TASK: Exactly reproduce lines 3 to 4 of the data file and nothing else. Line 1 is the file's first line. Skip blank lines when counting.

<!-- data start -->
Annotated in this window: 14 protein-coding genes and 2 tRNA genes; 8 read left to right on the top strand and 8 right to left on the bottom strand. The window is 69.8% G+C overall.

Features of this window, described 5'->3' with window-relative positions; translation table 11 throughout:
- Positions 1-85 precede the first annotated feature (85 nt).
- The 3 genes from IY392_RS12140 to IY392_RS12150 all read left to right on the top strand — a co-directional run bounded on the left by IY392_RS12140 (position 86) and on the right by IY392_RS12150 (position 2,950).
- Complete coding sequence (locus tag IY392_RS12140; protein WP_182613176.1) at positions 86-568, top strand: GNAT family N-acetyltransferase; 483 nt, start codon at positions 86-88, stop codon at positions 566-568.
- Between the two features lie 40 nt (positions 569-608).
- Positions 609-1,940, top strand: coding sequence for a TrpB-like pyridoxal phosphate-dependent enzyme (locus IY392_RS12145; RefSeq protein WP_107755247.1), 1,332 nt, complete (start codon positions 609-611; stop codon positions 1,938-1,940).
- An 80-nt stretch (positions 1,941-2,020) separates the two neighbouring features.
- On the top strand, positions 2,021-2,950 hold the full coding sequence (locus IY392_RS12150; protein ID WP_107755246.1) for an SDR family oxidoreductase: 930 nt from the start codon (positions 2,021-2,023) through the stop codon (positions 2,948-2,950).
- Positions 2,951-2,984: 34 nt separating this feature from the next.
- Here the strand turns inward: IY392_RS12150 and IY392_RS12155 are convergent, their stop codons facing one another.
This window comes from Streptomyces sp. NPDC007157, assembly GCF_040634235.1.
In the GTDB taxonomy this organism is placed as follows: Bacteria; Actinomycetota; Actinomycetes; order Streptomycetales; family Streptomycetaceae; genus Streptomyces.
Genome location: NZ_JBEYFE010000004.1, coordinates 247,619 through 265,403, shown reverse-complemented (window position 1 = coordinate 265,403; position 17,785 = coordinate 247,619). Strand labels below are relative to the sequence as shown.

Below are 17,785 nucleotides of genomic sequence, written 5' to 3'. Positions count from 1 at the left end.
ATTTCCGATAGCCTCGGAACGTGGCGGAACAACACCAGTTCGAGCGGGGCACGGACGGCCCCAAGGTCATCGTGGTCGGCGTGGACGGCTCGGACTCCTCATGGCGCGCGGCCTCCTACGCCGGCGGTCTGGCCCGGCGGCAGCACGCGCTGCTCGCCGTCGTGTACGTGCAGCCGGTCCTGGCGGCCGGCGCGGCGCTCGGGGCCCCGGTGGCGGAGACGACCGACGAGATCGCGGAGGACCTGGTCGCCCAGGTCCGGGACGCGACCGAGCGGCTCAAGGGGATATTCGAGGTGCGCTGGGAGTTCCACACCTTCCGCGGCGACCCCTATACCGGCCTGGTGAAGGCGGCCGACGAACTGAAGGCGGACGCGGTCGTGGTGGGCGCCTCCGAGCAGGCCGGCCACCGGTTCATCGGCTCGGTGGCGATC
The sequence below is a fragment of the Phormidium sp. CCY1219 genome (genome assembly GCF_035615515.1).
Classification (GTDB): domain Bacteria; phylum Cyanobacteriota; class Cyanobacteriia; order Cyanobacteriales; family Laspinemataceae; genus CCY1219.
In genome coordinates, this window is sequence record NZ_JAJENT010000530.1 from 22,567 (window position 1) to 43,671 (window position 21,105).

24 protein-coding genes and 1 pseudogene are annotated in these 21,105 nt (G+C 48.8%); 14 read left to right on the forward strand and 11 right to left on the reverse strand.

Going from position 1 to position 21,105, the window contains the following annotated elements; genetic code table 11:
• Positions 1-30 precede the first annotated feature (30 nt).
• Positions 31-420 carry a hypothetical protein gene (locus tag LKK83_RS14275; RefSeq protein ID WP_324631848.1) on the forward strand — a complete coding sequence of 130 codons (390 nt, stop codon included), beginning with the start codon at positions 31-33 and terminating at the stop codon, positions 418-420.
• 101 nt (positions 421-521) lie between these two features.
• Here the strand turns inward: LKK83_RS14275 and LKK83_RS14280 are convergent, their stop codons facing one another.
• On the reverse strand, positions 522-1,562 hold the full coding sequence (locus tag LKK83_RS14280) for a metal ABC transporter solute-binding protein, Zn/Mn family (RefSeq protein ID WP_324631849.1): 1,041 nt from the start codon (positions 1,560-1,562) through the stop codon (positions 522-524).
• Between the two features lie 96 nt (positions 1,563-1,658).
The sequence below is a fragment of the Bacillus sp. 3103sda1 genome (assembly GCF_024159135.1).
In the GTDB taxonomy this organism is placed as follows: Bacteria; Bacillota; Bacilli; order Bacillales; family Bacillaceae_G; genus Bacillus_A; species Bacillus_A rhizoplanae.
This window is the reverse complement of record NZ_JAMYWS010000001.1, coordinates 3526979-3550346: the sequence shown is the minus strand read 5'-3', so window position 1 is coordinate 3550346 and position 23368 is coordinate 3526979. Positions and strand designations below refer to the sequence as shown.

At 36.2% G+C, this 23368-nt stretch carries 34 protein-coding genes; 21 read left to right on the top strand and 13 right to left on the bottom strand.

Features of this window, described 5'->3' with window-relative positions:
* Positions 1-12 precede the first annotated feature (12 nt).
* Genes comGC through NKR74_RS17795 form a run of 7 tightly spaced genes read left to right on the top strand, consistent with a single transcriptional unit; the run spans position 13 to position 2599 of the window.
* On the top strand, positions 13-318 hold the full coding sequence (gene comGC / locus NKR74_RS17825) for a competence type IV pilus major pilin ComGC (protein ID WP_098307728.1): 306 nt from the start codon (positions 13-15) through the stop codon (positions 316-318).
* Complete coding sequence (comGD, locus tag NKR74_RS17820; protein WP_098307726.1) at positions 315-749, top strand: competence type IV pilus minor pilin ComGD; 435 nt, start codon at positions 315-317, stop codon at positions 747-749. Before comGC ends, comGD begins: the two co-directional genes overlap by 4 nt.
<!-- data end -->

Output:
- Positions 1-85 precede the first annotated feature (85 nt).
- The 3 genes from IY392_RS12140 to IY392_RS12150 all read left to right on the top strand — a co-directional run bounded on the left by IY392_RS12140 (position 86) and on the right by IY392_RS12150 (position 2,950).